Ad blocking is a type of software that can be installed on a computer or smart device and can stop adverts from popping up all over a website or mobile app. Adverts can vary from pictures, gifs, audio or videos that automatically play out. Those who find it irritating, can switch it off with the ad blocker software.
However, swathes of the Internet relies on online ad revenue to survive, including many publishers, which claim they suffer greatly financially from customers who block adverts from appearing on their site.
Journalists who use adblockers: pic.twitter.com/OxJGY6a1Wi— Samuel Gibbs (@SamuelGibbs) August 26, 2016
By clicking onto the Internet browser's preferences page, users can turn on the Brave Payments and top the virtual pot up with Coinbase or Bitcoin. Donations are anonymous and your Internet Provider (IP) address is hidden.
Just purchased my first 0.00871499 of Bitcoin for use in supporting content providers directly (while blocking ads) using @brave— Don Roberts (@DrWob) September 2, 2016
Who owns your attention? Who owns your web browsing experience? Who gets paid? If not you, then you're "product".— BrendanEich (@BrendanEich) April 8, 2016
Time to get paid.@Brave
Eich, the brains behind Brave said on his blog:
"This removes the need to intermediaries who may overwhelm web pages with invasive trackers and ads (and sometimes even malware). It also avoids centrally managed ‘feed' algorithms that may or may not value your idea of content quality."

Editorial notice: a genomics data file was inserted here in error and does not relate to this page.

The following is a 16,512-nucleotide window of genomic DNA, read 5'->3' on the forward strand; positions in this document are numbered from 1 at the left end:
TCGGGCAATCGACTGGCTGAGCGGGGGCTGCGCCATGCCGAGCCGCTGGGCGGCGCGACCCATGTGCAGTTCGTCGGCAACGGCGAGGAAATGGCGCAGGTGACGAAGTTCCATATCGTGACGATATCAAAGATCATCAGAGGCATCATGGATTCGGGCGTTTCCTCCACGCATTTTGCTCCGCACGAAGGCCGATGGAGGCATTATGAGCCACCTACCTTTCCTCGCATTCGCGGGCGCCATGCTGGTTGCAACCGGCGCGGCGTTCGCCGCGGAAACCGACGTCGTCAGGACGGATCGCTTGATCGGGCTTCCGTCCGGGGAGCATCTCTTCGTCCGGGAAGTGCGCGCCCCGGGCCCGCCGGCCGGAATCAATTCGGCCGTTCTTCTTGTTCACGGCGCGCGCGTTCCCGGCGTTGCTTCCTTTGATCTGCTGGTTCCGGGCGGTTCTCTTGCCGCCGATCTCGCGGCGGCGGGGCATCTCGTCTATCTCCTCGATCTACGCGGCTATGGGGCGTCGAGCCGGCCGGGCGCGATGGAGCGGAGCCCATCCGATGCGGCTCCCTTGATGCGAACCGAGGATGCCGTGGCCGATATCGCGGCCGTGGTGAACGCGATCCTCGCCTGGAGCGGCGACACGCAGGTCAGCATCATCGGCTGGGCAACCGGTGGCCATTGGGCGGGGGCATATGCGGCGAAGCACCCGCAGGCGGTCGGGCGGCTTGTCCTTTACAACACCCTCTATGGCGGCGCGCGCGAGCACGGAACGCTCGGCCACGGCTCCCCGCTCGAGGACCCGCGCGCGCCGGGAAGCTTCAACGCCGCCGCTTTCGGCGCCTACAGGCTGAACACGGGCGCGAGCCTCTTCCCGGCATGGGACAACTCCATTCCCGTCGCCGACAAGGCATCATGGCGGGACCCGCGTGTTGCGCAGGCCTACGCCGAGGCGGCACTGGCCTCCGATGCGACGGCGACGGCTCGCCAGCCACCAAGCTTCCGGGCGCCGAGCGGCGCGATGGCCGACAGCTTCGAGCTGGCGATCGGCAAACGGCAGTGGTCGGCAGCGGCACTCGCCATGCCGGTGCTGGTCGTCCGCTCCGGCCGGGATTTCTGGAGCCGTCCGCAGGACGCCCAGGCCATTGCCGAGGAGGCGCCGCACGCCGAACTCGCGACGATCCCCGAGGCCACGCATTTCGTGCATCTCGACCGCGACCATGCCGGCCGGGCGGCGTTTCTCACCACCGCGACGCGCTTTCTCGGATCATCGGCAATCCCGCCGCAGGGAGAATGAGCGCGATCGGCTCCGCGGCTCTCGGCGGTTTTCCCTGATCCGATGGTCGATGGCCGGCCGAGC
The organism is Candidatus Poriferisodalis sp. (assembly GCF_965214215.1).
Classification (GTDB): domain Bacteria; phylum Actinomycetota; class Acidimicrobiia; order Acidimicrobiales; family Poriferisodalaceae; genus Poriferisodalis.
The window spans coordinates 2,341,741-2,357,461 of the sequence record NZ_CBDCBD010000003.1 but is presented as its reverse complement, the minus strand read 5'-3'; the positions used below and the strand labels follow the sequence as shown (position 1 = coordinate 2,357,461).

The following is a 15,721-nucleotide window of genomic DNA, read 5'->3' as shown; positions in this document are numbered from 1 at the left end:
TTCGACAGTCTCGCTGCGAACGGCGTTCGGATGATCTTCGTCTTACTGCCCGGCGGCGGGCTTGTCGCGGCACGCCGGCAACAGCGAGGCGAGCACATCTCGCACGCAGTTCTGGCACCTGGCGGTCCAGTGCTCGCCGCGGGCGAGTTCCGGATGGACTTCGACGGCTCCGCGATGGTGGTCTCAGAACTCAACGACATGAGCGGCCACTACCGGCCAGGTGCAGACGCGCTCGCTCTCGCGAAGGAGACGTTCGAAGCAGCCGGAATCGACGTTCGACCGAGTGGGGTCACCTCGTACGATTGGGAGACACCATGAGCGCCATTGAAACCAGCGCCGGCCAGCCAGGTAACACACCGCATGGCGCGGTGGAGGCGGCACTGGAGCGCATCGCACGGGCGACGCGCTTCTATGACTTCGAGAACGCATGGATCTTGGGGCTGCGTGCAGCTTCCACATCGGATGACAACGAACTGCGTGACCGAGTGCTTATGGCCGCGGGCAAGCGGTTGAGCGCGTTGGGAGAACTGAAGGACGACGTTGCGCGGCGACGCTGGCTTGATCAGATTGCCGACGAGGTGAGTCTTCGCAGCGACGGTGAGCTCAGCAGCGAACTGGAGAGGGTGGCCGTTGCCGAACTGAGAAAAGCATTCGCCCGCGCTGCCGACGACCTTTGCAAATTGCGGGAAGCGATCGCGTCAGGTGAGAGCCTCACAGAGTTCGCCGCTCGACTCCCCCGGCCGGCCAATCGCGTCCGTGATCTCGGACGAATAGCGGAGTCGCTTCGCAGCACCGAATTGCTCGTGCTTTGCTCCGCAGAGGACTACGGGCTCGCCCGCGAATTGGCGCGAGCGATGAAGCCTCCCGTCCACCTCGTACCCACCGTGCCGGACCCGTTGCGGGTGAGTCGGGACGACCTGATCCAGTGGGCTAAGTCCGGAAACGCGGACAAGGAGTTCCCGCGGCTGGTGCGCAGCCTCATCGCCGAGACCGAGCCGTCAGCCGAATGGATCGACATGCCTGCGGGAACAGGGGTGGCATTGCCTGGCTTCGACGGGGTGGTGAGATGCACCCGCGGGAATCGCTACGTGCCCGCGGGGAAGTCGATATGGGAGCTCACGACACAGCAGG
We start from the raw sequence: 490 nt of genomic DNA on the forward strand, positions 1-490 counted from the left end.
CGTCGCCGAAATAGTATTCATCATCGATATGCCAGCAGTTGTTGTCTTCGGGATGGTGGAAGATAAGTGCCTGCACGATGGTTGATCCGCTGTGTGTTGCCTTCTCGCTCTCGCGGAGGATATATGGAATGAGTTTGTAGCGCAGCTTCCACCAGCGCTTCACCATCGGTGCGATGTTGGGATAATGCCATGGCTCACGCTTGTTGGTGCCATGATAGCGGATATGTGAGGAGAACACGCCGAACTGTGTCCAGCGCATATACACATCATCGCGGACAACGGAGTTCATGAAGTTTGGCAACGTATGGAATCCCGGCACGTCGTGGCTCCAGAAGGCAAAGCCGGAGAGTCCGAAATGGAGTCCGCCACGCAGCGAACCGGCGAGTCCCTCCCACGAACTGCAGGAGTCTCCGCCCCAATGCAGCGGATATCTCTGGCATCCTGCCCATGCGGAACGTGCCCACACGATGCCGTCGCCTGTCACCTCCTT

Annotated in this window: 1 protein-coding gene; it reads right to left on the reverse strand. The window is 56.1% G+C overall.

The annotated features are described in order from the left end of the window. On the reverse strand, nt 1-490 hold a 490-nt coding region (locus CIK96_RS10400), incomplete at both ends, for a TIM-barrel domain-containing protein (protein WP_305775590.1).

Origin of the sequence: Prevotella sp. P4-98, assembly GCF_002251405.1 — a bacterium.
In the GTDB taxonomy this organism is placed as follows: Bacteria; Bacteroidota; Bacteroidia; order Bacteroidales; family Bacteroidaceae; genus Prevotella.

However, EU regulatory body Berec recently advised cell phone operators against using technology to block adverts. It had been reported that O2 and EE were considering using a software program to implement a network wide ad-blocker to prevent ads from eating into their customer's data allowances.
Berec, which has issued its net neutrality, guidelines says customers should be free to install ad blocking technology on their one smartphones. However, the same rules should not be applied at network level.
"Internet Service Providers (ISPs) should not block, slow down, alter, restrict, interfere with, degrade or discriminate advertising when providing an internet access service," the guidelines state.
However, software firms which provide such a service have hit out at Berec. Roi Carthy, marketing officer at Shine, an Israeli software company said: "European citizens have a right to protect themselves from being tracked, profiled and targeted by AdTech."
This is Shine's Official Response to The New BEREC Guidelines on Net Neutrality: pic.twitter.com/zgeKeMZW4r— Shine* (@getshine) August 31, 2016
It remains to be seen if Brave can keep both the AdTech world and ad-blockers happy by bridging the gap using Bitcoins.